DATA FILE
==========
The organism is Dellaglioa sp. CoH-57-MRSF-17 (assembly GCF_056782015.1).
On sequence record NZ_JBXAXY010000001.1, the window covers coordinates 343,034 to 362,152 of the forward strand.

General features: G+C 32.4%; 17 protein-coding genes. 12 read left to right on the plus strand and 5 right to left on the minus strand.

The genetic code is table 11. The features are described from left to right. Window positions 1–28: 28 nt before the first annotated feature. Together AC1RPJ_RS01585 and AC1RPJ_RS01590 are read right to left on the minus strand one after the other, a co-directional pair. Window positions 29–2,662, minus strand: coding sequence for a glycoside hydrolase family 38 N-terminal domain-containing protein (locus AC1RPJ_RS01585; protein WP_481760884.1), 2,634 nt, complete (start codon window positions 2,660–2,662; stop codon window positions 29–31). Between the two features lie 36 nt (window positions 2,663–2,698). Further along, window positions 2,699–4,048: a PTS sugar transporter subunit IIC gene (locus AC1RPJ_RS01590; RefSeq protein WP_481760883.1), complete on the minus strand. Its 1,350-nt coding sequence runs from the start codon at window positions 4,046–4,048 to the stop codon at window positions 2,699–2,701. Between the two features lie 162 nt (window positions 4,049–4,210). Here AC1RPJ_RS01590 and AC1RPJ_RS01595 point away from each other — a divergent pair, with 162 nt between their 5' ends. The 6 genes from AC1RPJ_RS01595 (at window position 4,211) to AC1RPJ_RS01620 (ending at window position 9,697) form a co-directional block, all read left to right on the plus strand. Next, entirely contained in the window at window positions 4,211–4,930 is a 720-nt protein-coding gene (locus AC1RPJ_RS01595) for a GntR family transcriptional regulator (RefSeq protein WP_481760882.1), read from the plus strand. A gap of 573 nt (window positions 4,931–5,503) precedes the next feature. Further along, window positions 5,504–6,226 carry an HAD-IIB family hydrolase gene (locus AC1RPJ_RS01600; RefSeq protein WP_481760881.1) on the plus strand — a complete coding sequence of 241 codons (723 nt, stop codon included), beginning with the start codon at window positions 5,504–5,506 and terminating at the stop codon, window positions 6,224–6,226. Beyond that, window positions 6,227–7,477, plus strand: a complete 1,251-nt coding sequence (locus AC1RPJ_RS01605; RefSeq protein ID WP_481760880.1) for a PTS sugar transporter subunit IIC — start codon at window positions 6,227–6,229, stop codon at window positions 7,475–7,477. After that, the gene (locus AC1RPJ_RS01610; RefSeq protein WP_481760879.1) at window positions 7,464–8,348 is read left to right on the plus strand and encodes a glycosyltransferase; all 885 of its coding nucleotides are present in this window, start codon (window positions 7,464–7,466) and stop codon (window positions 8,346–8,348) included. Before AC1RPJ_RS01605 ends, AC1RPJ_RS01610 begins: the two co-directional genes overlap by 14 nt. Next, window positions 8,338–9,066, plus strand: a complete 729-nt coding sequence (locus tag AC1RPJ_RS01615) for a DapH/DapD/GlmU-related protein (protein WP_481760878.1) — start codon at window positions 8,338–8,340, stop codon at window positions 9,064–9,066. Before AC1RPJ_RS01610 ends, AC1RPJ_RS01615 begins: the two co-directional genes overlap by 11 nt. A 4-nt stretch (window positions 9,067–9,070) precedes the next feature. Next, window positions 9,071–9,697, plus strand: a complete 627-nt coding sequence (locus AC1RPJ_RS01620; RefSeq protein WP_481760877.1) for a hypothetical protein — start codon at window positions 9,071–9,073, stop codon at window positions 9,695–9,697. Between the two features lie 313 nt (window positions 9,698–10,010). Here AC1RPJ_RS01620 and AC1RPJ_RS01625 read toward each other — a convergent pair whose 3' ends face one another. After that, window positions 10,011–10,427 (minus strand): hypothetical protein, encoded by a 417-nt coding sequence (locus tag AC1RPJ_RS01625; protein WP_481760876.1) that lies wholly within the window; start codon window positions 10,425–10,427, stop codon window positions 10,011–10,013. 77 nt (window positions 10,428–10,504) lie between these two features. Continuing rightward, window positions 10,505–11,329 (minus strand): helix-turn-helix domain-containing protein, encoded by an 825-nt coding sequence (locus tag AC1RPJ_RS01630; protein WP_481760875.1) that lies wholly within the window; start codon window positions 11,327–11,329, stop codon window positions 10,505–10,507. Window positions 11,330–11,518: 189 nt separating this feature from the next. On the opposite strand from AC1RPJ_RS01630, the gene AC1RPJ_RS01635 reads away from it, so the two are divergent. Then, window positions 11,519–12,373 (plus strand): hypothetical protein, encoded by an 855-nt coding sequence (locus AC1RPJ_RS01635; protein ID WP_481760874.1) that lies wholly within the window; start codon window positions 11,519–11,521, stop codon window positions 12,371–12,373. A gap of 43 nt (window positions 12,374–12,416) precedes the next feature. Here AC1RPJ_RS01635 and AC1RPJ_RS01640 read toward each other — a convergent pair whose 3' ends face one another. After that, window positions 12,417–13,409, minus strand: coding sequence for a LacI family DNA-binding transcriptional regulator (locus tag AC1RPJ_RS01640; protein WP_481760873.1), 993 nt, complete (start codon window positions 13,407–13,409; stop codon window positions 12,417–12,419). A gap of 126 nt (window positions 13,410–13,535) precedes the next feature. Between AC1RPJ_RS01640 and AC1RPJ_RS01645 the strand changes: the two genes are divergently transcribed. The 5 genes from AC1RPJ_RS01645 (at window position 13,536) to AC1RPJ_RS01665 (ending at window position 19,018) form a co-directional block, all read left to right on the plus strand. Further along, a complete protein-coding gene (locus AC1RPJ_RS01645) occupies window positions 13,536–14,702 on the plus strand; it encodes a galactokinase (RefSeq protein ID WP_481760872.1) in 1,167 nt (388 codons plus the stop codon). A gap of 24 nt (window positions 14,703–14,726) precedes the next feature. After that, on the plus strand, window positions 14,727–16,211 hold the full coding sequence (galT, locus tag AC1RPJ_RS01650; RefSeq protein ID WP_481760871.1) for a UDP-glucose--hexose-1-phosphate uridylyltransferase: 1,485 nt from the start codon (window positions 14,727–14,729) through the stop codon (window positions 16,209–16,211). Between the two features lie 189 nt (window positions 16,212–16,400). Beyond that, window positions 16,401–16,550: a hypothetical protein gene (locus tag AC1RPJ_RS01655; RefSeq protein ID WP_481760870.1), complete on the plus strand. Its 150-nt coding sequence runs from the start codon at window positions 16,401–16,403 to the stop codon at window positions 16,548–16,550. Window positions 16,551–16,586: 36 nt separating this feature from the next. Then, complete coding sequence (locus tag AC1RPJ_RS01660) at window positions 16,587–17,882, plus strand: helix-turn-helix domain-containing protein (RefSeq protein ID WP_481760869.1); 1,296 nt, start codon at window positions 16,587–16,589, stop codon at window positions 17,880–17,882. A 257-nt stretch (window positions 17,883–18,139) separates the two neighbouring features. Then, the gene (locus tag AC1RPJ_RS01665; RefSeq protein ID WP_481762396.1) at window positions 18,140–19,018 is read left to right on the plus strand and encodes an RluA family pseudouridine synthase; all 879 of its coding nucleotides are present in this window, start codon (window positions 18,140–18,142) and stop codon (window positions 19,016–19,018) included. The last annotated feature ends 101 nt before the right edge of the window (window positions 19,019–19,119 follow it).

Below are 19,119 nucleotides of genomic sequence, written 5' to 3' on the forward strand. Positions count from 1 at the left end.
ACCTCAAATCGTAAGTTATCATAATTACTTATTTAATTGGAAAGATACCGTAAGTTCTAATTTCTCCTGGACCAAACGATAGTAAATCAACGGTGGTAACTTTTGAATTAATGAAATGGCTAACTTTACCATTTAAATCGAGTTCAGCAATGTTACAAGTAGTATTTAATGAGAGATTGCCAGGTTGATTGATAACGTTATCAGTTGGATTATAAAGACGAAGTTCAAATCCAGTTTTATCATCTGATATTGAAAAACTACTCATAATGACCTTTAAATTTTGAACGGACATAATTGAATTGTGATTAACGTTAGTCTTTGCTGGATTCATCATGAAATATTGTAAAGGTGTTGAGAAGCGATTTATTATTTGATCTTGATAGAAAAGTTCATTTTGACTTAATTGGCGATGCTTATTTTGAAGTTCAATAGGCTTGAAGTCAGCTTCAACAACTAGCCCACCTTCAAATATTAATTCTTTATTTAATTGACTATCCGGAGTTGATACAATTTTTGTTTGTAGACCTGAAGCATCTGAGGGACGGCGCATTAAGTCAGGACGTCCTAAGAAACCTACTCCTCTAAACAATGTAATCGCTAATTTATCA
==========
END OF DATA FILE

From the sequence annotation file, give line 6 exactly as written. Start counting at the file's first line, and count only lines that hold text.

ACCTCAAATCGTAAGTTATCATAATTACTTATTTAATTGGAAAGATACCGTAAGTTCTAATTTCTCCTGGACCAAACGATAGTAAATCAACGGTGGTAACTTTTGAATTAATGAAATGGCTAACTTTACCATTTAAATCGAGTTCAGCAATGTTACAAGTAGTATTTAATGAGAGATTGCCAGGTTGATTGATAACGTTATCAGTTGGATTATAAAGACGAAGTTCAAATCCAGTTTTATCATCTGATATTGAAAAACTACTCATAATGACCTTTAAATTTTGAACGGACATAATTGAATTGTGATTAACGTTAGTCTTTGCTGGATTCATCATGAAATATTGTAAAGGTGTTGAGAAGCGATTTATTATTTGATCTTGATAGAAAAGTTCATTTTGACTTAATTGGCGATGCTTATTTTGAAGTTCAATAGGCTTGAAGTCAGCTTCAACAACTAGCCCACCTTCAAATATTAATTCTTTATTTAATTGACTATCCGGAGTTGATACAATTTTTGTTTGTAGACCTGAAGCATCTGAGGGACGGCGCATTAAGTCAGGACGTCCTAAGAAACCTACTCCTCTAAACAATGTAATCGCTAATTTATCA